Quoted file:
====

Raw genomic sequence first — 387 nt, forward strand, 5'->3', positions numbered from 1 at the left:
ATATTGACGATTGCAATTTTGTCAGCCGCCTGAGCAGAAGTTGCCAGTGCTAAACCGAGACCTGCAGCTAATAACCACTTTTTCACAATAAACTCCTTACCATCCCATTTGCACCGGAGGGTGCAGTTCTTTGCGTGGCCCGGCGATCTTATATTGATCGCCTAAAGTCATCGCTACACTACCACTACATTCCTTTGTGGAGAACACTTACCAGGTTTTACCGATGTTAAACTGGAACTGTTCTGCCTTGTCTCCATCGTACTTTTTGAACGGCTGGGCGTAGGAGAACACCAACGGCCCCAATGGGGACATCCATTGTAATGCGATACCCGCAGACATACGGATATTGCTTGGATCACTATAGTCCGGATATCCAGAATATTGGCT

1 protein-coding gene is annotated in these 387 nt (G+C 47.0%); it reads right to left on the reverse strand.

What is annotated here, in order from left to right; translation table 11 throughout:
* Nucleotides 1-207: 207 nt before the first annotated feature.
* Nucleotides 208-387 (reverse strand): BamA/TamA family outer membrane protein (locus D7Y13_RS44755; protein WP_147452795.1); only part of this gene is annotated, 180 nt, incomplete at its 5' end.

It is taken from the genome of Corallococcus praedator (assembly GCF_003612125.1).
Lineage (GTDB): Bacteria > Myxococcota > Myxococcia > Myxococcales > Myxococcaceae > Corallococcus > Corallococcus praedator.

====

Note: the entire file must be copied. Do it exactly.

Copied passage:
Raw genomic sequence first — 387 nt, forward strand, 5'->3', positions numbered from 1 at the left:
ATATTGACGATTGCAATTTTGTCAGCCGCCTGAGCAGAAGTTGCCAGTGCTAAACCGAGACCTGCAGCTAATAACCACTTTTTCACAATAAACTCCTTACCATCCCATTTGCACCGGAGGGTGCAGTTCTTTGCGTGGCCCGGCGATCTTATATTGATCGCCTAAAGTCATCGCTACACTACCACTACATTCCTTTGTGGAGAACACTTACCAGGTTTTACCGATGTTAAACTGGAACTGTTCTGCCTTGTCTCCATCGTACTTTTTGAACGGCTGGGCGTAGGAGAACACCAACGGCCCCAATGGGGACATCCATTGTAATGCGATACCCGCAGACATACGGATATTGCTTGGATCACTATAGTCCGGATATCCAGAATATTGGCT

1 protein-coding gene is annotated in these 387 nt (G+C 47.0%); it reads right to left on the reverse strand.

What is annotated here, in order from left to right; translation table 11 throughout:
* Nucleotides 1-207: 207 nt before the first annotated feature.
* Nucleotides 208-387 (reverse strand): BamA/TamA family outer membrane protein (locus D7Y13_RS44755; protein WP_147452795.1); only part of this gene is annotated, 180 nt, incomplete at its 5' end.

It is taken from the genome of Corallococcus praedator (assembly GCF_003612125.1).
Lineage (GTDB): Bacteria > Myxococcota > Myxococcia > Myxococcales > Myxococcaceae > Corallococcus > Corallococcus praedator.